Quantum Information Science

Quantum Information Science banenr

Our work in the quantum information subfield follows the integrated approach to quantum science embodied in the NarangLab. At the hardware level we work on many of the most promising quantum computing technologies - from the well established super-conducting platforms to photonic architectures with their promise of faster, potentially room-temperature devices - in collaboration with partners across industry and academia. Higher up the quantum technology stack, we work on quantum firmware-level circuit optimization and compilation tasks, while at the software level our work on classical preprocessing enables fruitful utilization of otherwise limited near term Noisy Intermediate-Scale Quantum hardware.

Prof. Narang’s newly developed class (ES 170, Quantum Engineering) at Harvard covers many of these topics in an immediate and practical fashion, and uses IBM's open-source quantum platforms to run NISQ algorithms and simulate molecules and materials. Course materials are readily available at request.

Our work on quantum computing hardware

Optical quantum hardware promises much higher clock-rates compared to more mature platforms, as well as the potential to work at non-cryogenic temperatures. However, it also faces challenges due to the difficulty to create nonlinear interactions between photonic qubits. The group is exploring multiple lines of attack to these challenges, including the design of novel quantum defects, exotic vacancies in diamond lattices, and strongly nonlinear optical materials. At the same time, we are exploring quantum control schemes and corresponding bosonic error correcting codes that simplify the material requirements for such devices.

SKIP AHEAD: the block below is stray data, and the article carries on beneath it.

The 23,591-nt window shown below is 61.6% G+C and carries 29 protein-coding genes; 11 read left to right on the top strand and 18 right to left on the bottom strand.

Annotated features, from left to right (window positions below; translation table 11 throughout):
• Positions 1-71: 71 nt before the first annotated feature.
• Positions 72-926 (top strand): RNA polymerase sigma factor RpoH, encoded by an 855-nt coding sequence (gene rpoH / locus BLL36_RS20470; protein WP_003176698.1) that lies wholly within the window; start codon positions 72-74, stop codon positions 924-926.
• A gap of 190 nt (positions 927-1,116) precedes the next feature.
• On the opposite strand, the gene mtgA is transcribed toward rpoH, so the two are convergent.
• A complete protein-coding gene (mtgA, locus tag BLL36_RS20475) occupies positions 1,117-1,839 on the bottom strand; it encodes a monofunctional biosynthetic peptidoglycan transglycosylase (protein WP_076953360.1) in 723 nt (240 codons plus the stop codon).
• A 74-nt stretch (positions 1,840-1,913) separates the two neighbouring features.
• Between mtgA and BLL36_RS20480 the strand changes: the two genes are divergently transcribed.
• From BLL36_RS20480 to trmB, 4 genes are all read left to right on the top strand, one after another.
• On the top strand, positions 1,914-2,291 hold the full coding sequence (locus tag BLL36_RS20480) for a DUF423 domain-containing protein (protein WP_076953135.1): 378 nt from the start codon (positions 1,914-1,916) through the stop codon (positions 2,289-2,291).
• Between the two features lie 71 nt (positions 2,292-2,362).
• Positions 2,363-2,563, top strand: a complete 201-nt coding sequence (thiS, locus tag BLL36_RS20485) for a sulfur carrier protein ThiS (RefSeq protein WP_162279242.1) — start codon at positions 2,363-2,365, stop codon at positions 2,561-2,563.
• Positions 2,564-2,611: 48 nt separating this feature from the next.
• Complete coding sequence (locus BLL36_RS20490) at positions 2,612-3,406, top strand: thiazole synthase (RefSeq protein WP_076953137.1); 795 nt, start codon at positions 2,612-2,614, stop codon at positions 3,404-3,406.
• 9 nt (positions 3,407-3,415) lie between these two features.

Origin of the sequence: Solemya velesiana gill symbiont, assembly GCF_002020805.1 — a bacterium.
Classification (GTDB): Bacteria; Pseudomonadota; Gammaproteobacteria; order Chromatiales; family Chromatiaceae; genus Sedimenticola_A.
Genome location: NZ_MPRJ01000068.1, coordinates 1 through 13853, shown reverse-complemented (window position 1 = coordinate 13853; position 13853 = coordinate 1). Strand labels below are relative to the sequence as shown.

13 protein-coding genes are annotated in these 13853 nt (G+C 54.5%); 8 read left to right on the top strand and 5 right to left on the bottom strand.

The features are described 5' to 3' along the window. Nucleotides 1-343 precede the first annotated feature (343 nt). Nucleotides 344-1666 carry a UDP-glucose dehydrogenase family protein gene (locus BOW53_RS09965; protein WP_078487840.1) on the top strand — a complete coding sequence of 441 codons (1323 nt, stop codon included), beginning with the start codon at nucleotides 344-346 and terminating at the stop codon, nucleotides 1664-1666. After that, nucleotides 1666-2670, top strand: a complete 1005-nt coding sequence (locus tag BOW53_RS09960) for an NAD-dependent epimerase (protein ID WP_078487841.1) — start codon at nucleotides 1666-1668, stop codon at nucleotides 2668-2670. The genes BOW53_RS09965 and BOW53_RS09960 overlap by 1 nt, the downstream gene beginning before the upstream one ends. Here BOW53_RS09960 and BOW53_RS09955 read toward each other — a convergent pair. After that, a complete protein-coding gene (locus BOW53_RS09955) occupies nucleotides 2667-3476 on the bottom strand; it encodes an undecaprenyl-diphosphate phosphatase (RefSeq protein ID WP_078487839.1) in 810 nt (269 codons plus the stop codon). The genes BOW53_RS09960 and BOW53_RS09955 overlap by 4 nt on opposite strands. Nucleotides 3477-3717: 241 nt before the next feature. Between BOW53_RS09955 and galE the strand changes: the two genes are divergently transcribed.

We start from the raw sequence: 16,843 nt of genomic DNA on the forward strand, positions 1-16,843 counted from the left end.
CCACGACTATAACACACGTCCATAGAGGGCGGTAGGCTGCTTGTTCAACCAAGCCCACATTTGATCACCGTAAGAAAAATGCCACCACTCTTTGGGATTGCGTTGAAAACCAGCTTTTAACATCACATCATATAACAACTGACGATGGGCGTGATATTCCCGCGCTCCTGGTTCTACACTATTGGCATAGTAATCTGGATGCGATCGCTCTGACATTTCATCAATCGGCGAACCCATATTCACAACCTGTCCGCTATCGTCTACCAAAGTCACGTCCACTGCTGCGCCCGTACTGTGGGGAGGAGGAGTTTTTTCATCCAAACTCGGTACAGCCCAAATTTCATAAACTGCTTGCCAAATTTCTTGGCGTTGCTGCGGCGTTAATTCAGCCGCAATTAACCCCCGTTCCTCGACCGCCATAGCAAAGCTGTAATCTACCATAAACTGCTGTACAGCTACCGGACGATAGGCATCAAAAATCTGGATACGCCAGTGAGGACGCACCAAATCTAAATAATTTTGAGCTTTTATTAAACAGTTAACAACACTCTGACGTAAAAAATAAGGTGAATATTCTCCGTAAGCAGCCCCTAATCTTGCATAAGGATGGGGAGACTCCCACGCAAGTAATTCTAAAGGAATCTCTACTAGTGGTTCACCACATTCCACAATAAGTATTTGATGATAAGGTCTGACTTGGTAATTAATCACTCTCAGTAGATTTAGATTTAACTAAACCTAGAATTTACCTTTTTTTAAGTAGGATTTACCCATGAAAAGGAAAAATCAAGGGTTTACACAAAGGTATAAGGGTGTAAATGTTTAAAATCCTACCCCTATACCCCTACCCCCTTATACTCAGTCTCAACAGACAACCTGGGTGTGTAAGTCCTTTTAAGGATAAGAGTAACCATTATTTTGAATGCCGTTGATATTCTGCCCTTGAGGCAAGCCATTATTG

Our work on quantum compilation and circuit optimization

In the era of noisy-intermediate-scale quantum computers, we expect to see quantum devices with increasing numbers of qubits emerge. However, the connectivity between qubits will remain restricted, necessitating careful allocation of quantum registers to avoid costly operations, moving qubits between sparsely connected regions of the quantum chip. In the NarangLab we are developing compilation and circuit-optimization classical algorithms to optimize this allocation task, enabling the use of the hardware for otherwise prohibitive tasks. 

Our work on algorithms for NISQ devices

QAOA, VQE and other variational quantum-classical quantum algorithms have gained a great deal of attention as some of the most promising algorithms able to be run on near-term noisy quantum devices. However, improperly chosen initialization parameters for these algorithms can severely hamper their performance. By employing both classical and quantum optimization techniques for the pre- and post-processing steps, we develop methods to significantly improve the performance of these hybrid algorithms.